A cancer survivor writes about the traumatizing experience of undergoing mastectomy, dealing with her partner’s hurtful comments about her body and how she was able to rebuild her dignity.
I was just returning from a job interview and my best friend, who had been staying at my apartment relayed, “Oh you got a phone call from your doctor while you were out.” I instantly felt my heart freeze in the middle of its beat. A week earlier I had gotten the good news that my breast biopsy had come back benign. The diagnosis was scarring from radiation treatment 12 years earlier to treat my stage 2A Hodgkin’s Lymphoma. But as a survivor there are no definites; there are no sure things. You may be able to breathe a sigh of relief, but you quickly begin to hold your breath again. I ran to the phone as if I didn’t call back instantly it would blow up. My pediatric oncologist was on the other end of the call – one of two docs that I credit with saving my life when I was 12.
“At first….” his words seemed to trail off into a muddled auditory haze for me after that as I knew the first two words signified there was a new wrinkle in the results.
I was 25 and the next word I could clearly make out was “mastectomy.” A word I thought they used for “old women”. Old women got breast cancer, right? Not a 25-year-old? I wasn’t even thinking about my mortality as he was talking. I just screamed into the phone “I’m going to lose my breast?!”
I knew as a Hodgkin’s survivor who had heavy radiation to the chest that I was at a higher risk for breast cancer, but time is a funny thing. Sometimes we want it to go by as fast as possible and other times we ignore it so we don’t stress about when something might creep up on us. Had it really been enough time for the radiation to cause this kind of damage? How was I going to live with one breast as a 25-year-old? Hell, I didn’t know any woman my age who had or was going to have a mastectomy.
Years and years ago all cancers were lumped into just one word, cancer. “What happened to him/her?” “They got the cancer.” “How did he/she pass?” “Cancer.” The old form of treatment was cut/slash/burn – pretty barbaric stuff. My grandma had breast cancer and passed from it in 1975. My dad said in the last few months they just kept offering to remove things out of her body to get rid of the cancer. He finally told her surgeons, “No more.”
I look at my body now and I liken it to the game of Operation. I have cuts and slashes and scars all over. All I’m missing is the red nose that lights up when you take something out or off. The real struggle is the psychological piece. Remove the bad part to let the healthy entity survive. But what if that “bad” part defines your femininity? What if that part makes you feel whole? What if that part gives you a sense of beauty and pride? What if you lose your sense of worth and dignity in the process? It’s an easy decision to say, “Do whatever you need to do to help me survive,” but when you are left with the visuals and the aftermath of the storm that you battled through, putting your pieces back together is a little like watching the scarecrow in “The Wizard of Oz” after the monkeys get him… “There’s some of me over there and they threw some of me over there….”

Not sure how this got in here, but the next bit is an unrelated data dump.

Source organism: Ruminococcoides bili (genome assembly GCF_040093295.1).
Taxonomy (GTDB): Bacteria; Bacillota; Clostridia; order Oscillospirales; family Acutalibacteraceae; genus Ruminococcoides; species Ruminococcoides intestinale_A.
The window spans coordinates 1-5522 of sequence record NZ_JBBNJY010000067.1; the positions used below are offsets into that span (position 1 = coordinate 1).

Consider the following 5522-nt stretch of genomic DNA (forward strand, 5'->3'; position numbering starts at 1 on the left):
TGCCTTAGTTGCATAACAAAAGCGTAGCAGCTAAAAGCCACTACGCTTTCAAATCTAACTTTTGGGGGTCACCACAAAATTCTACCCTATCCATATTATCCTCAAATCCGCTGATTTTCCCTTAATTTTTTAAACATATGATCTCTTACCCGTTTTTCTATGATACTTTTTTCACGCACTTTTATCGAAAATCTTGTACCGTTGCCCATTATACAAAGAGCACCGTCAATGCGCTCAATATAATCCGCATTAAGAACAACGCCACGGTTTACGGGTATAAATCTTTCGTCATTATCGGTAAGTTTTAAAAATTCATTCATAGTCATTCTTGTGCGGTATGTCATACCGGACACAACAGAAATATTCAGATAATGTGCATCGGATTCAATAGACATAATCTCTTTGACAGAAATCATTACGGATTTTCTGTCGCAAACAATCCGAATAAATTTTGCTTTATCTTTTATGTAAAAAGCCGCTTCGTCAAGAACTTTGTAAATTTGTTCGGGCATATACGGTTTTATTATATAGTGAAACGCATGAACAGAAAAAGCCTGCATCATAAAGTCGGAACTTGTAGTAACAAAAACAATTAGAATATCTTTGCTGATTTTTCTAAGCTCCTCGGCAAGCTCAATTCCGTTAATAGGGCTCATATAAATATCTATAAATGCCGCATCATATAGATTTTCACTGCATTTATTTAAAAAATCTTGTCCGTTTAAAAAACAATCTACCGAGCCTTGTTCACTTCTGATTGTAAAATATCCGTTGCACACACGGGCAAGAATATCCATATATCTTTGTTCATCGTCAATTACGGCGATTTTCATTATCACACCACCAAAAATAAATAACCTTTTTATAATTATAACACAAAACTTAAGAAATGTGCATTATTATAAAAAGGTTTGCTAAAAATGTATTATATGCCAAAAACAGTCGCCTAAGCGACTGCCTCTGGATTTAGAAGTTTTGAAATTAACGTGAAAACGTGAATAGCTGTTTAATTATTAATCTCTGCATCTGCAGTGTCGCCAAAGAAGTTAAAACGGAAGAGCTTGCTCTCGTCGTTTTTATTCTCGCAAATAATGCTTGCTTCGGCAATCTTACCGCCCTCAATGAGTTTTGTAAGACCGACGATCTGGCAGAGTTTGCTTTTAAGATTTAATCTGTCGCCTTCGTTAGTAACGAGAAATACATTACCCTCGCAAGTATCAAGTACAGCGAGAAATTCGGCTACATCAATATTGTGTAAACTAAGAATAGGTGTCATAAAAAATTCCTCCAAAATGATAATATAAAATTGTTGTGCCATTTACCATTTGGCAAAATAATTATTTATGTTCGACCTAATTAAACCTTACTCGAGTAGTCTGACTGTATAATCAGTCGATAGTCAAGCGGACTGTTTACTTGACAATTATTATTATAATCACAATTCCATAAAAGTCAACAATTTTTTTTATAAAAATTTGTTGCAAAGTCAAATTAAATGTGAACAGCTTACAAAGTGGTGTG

I walked out of the shower after my first breast cancer and was still healing from my right breast reconstruction. My new scar, which was horizontal across my right pec, was angry and red. I had no nipple and my expander under the breast skin was only half filled. My husband looked at me with disgust and anger. “Could you cover yourself? You know I can’t stand looking at scars. It makes me sick.” Ashamed, I pulled my towel around myself but my feisty fighter side which had helped me so long pushed back. Inside I was crumbling. I felt ugly and alone and sorry for myself. Why did someone I loved look at me like this? I missed my breast. I missed how I looked before all the scars. My fingers trailed the scar. It was ugly, but my partner only reinforced that. As our marriage declined, he would use my battles and surgery scars as a source of cutting me down. It was easy because any woman or man who must undergo surgery to remove a body part is going to look and feel different and have to adjust and accept the new him or her, and I know I have never fully come to 100% acceptance. “No one is going to want to be around you Frankentits,” he would say to me with a demeaning inflection when we would argue. Yes, he likened me and my breasts to Frankenstein, and I felt like I was the monster or at least looked like him.
We pull our energy from all sorts of places or we drown in the quicksand. My surge of reawakening and love for myself came through my children as my husband’s drinking issues became more and more dangerous and his verbal abuse grew. I knew it was time to save everyone…including me. I left him in 2007 (he subsequently passed in a drinking and driving accident two years later) and decided to get back into water fitness (I now have my own business, Jet Water Fitness LLC, and work with several different populations with medical challenges), and I use my story to inspire others that it’s possible to rebuild when the wall crumbles, when you are dissected, when you somehow don’t feel whole. You can reclaim your dignity and stitch the cuts. They heal.
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